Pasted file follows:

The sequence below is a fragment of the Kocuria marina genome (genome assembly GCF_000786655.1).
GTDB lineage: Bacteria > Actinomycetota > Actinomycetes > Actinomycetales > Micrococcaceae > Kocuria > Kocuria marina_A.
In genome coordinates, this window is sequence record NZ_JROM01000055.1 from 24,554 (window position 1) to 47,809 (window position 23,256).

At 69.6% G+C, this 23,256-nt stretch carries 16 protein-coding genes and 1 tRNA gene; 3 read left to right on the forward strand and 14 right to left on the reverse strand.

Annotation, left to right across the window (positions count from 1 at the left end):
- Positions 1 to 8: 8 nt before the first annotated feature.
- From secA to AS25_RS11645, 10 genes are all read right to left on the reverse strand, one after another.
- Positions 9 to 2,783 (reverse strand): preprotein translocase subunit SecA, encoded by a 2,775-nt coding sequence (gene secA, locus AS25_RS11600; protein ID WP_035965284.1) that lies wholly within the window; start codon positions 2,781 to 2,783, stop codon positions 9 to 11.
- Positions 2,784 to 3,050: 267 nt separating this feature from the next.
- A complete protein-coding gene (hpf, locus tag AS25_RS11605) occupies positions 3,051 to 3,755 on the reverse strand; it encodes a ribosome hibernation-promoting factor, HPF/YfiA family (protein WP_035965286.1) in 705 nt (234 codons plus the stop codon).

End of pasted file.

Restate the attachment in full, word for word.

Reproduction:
The sequence below is a fragment of the Kocuria marina genome (genome assembly GCF_000786655.1).
GTDB lineage: Bacteria > Actinomycetota > Actinomycetes > Actinomycetales > Micrococcaceae > Kocuria > Kocuria marina_A.
In genome coordinates, this window is sequence record NZ_JROM01000055.1 from 24,554 (window position 1) to 47,809 (window position 23,256).

At 69.6% G+C, this 23,256-nt stretch carries 16 protein-coding genes and 1 tRNA gene; 3 read left to right on the forward strand and 14 right to left on the reverse strand.

Annotation, left to right across the window (positions count from 1 at the left end):
- Positions 1 to 8: 8 nt before the first annotated feature.
- From secA to AS25_RS11645, 10 genes are all read right to left on the reverse strand, one after another.
- Positions 9 to 2,783 (reverse strand): preprotein translocase subunit SecA, encoded by a 2,775-nt coding sequence (gene secA, locus AS25_RS11600; protein ID WP_035965284.1) that lies wholly within the window; start codon positions 2,781 to 2,783, stop codon positions 9 to 11.
- Positions 2,784 to 3,050: 267 nt separating this feature from the next.
- A complete protein-coding gene (hpf, locus tag AS25_RS11605) occupies positions 3,051 to 3,755 on the reverse strand; it encodes a ribosome hibernation-promoting factor, HPF/YfiA family (protein WP_035965286.1) in 705 nt (234 codons plus the stop codon).